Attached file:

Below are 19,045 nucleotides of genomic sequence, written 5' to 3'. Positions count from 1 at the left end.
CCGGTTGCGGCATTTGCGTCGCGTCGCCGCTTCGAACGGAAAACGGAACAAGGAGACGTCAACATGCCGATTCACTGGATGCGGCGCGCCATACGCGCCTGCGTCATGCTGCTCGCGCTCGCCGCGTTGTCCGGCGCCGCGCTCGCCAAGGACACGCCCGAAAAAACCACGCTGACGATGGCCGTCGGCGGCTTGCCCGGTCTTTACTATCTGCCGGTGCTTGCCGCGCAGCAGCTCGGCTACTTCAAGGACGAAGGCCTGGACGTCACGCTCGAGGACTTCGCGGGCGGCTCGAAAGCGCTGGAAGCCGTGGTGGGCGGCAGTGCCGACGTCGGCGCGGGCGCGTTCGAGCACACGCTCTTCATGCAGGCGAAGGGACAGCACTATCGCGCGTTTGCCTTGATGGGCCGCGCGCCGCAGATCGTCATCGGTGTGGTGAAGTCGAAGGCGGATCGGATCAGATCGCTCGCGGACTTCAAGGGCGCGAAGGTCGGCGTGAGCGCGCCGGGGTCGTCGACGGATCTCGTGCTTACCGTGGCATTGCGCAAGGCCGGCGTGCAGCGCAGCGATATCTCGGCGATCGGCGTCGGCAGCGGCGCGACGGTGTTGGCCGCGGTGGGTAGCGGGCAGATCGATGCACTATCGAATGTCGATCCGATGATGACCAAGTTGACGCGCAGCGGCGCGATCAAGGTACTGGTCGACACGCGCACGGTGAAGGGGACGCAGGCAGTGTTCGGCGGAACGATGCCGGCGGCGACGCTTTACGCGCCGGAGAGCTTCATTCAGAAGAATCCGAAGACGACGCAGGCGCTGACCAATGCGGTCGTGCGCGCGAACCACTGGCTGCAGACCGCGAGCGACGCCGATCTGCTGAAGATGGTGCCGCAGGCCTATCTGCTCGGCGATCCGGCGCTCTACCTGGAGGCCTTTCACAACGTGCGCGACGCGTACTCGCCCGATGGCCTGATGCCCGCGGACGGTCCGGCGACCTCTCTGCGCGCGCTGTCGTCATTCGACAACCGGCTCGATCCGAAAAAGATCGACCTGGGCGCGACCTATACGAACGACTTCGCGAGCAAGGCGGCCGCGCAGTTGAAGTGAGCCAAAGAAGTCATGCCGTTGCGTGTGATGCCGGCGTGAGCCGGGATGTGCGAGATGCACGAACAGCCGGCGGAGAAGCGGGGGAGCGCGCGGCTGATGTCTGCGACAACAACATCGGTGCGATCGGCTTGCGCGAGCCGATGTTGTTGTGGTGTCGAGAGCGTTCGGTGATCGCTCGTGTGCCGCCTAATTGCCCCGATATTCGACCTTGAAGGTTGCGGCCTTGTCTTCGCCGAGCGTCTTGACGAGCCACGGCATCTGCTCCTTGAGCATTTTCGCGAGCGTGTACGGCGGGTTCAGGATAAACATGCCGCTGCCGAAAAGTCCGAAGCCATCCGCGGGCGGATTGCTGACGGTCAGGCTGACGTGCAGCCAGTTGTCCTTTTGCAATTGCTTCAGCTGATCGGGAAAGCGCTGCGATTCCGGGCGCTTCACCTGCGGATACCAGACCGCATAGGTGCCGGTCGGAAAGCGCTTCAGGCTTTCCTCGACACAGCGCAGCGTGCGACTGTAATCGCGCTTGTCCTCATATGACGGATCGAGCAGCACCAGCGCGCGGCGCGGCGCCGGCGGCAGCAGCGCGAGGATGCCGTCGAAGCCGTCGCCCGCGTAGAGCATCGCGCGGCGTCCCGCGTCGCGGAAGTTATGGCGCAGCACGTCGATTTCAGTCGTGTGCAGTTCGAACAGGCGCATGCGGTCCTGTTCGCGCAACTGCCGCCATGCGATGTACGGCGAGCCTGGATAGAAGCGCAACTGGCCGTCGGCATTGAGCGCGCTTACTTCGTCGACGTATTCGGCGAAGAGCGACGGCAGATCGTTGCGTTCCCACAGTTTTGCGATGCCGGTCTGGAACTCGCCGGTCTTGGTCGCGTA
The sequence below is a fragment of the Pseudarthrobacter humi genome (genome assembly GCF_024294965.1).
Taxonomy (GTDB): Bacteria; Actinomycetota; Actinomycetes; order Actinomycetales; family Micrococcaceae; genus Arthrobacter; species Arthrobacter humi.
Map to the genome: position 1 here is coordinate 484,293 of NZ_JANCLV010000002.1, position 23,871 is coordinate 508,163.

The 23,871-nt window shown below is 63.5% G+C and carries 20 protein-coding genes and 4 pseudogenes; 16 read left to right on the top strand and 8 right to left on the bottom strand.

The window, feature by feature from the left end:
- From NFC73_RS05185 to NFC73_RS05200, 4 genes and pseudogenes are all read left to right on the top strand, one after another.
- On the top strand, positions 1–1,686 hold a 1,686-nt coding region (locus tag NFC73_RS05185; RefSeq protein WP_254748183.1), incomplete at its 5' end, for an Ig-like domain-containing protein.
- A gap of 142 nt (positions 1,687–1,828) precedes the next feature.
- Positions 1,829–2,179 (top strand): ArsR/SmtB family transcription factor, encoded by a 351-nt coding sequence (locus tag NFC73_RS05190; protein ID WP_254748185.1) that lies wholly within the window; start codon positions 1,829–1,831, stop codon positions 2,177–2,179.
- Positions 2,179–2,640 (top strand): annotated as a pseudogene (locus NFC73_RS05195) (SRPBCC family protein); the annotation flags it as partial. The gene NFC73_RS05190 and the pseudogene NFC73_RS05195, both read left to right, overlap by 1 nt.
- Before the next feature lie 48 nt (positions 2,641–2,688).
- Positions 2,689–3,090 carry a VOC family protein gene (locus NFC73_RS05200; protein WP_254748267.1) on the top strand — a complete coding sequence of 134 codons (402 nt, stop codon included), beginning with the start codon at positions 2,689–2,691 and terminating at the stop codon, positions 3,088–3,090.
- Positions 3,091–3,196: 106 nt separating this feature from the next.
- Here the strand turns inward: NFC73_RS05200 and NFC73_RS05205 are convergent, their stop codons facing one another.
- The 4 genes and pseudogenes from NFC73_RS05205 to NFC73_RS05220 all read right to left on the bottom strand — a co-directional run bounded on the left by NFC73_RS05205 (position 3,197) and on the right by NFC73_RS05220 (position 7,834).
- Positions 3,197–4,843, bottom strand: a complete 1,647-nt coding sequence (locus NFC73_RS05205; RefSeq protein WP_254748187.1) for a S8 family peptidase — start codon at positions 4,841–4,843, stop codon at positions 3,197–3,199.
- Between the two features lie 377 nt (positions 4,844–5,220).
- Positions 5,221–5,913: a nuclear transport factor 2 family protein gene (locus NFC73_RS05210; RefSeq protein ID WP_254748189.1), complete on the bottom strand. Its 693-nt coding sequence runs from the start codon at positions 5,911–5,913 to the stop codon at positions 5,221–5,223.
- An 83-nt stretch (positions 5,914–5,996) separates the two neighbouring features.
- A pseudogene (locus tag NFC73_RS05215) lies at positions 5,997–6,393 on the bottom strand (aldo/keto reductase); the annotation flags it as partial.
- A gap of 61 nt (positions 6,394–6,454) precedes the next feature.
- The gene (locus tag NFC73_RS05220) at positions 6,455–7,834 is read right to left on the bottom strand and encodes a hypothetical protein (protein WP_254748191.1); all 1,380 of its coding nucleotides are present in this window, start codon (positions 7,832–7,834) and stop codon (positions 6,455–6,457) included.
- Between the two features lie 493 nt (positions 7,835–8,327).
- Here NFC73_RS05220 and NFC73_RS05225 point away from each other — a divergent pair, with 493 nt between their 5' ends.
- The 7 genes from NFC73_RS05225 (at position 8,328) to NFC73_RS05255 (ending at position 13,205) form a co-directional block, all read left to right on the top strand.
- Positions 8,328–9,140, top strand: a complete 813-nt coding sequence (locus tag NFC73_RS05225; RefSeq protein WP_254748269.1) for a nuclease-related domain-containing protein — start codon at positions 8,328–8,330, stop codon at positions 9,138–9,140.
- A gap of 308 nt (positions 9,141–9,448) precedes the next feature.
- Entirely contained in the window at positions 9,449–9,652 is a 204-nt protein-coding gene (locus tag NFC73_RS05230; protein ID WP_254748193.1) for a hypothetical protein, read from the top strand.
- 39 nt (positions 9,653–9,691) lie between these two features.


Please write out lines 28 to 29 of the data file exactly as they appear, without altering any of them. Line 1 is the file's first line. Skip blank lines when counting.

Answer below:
- Positions 8,328–9,140, top strand: a complete 813-nt coding sequence (locus tag NFC73_RS05225; RefSeq protein WP_254748269.1) for a nuclease-related domain-containing protein — start codon at positions 8,328–8,330, stop codon at positions 9,138–9,140.
- A gap of 308 nt (positions 9,141–9,448) precedes the next feature.